Joint Statement by Senior Members of the Somali Diaspora in Europe
1] IntroductionWe, the Somali diaspora, now settled in several European countries and who are members of the many clans which have inhabited Somalia for centuries, have agreed on this joint statement to show our commitment to assist the country of our birth and which we still love.
2] Piracy2.1 We deplore the pursuit of piracy operated from Somali ports. This has brought riches to only a few based in Somalia and probably more to their powerful partners safely based in other countries. A major reason why some Somali fishermen turned to piracy was because they lost out to powerful foreign fleets fishing unchallenged and recklessly in Somali territorial waters. Reports of such incidents of illegal, unregulated and unreported (IUU) incursions have been published by the joint committee of the International Maritime Organisation and the Food & Agricultural Organisation but have gone unpunished by the UN or by those of its member states whose own fleets were responsible. We are disappointed that they chose not to listen to the calls for help from Somali fishermen.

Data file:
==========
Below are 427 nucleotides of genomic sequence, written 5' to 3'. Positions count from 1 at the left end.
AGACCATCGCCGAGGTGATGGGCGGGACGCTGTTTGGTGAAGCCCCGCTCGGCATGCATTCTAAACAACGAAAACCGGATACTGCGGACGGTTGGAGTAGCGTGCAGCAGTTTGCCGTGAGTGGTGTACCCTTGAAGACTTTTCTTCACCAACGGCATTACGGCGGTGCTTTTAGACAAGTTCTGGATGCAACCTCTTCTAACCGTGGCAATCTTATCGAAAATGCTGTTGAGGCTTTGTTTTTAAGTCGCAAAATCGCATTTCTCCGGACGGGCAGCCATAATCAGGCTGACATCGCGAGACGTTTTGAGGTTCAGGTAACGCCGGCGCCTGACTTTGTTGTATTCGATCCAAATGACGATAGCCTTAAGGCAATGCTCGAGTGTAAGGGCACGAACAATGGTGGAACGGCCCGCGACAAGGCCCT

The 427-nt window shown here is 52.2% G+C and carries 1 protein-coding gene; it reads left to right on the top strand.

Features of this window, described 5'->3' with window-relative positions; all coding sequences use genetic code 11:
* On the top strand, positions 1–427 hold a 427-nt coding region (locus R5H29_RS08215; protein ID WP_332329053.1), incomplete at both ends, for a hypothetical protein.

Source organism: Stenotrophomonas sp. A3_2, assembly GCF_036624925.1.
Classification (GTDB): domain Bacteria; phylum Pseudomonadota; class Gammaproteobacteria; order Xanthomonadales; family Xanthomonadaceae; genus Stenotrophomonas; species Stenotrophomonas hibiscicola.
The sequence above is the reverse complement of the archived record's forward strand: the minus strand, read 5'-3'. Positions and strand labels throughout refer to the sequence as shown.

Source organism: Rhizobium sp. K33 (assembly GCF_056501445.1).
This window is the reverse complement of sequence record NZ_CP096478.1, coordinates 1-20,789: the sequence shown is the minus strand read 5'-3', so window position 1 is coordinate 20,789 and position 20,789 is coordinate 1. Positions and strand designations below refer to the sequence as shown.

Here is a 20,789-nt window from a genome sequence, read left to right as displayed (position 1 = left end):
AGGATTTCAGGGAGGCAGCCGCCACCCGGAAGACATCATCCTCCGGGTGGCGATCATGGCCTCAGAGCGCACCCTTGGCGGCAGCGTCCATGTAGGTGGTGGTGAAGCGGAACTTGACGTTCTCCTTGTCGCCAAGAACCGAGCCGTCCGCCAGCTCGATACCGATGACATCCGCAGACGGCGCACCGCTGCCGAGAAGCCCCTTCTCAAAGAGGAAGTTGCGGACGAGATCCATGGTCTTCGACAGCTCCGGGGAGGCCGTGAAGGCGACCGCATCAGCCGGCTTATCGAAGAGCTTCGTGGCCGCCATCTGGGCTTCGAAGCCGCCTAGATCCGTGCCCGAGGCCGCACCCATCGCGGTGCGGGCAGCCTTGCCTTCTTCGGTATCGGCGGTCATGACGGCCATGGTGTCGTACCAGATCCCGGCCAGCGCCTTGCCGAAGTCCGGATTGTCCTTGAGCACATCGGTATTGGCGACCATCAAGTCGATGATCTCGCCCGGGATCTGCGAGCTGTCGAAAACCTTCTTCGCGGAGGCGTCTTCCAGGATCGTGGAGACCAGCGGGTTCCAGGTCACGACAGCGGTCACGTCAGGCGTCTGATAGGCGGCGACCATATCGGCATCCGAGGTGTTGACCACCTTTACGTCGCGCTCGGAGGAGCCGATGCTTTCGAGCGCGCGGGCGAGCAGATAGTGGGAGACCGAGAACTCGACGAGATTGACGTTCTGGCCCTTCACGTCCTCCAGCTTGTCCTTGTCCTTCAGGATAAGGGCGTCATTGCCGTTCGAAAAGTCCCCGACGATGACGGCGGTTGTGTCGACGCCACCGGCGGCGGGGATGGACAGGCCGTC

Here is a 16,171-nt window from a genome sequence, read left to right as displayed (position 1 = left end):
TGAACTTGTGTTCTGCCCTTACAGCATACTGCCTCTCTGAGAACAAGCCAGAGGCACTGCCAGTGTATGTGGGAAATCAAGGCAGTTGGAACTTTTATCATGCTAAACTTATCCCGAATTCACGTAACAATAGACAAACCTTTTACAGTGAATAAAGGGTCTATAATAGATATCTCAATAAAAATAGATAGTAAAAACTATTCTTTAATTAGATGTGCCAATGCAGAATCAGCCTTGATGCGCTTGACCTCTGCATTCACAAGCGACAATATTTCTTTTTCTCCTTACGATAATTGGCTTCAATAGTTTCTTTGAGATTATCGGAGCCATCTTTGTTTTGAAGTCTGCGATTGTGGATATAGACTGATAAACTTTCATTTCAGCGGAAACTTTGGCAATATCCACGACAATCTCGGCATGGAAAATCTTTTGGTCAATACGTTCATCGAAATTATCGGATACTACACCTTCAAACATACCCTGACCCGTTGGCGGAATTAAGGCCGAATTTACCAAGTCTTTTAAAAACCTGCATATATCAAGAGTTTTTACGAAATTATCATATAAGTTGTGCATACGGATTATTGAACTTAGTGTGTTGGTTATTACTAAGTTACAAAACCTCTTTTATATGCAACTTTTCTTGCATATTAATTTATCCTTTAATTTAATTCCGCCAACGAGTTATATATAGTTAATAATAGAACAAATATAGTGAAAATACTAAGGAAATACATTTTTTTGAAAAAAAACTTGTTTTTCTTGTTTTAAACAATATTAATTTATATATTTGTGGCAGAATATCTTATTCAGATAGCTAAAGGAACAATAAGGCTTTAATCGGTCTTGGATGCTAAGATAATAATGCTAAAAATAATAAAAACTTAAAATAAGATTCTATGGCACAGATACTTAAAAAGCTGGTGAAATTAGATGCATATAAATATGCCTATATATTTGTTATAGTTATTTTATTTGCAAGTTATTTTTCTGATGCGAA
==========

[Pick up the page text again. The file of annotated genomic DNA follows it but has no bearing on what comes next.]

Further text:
2.2 Statements on piracy made at recent conferences (5 Manama Dialogue, th Bahrain, 12-14 December) and (UNDP/UNPOS, Nairobi, 10-11 December) have sought to bring understanding to the issue but the thrust of successive UN Security Council Resolutions (1725, 1816 and 1851) have overlooked the points made in paragraph 2.1 above.
2.3 We support the efforts of the international community including the European Union Atalanta naval force now charged by the United Nations to combat piracy in the region and to enforce UN SCR 1816. But its task should be principally to deter the incursion into Somali territorial waters by foreign fishing fleets and we seek clarification that this will be the case.
2.4 With this reassurance, we will seek to influence regional and local leaders to use all their powers to counter support for pirate groups and to encourage the unconditional release of ships and their crews taken hostages.
2.5 We will encourage Somali ports to register their fishing and maritime trading fleets so that, after an agreed period, UN authorised naval forces may assume that unregistered ships in Somali territorial waters are hostile and that in any encounter, they may take appropriate action.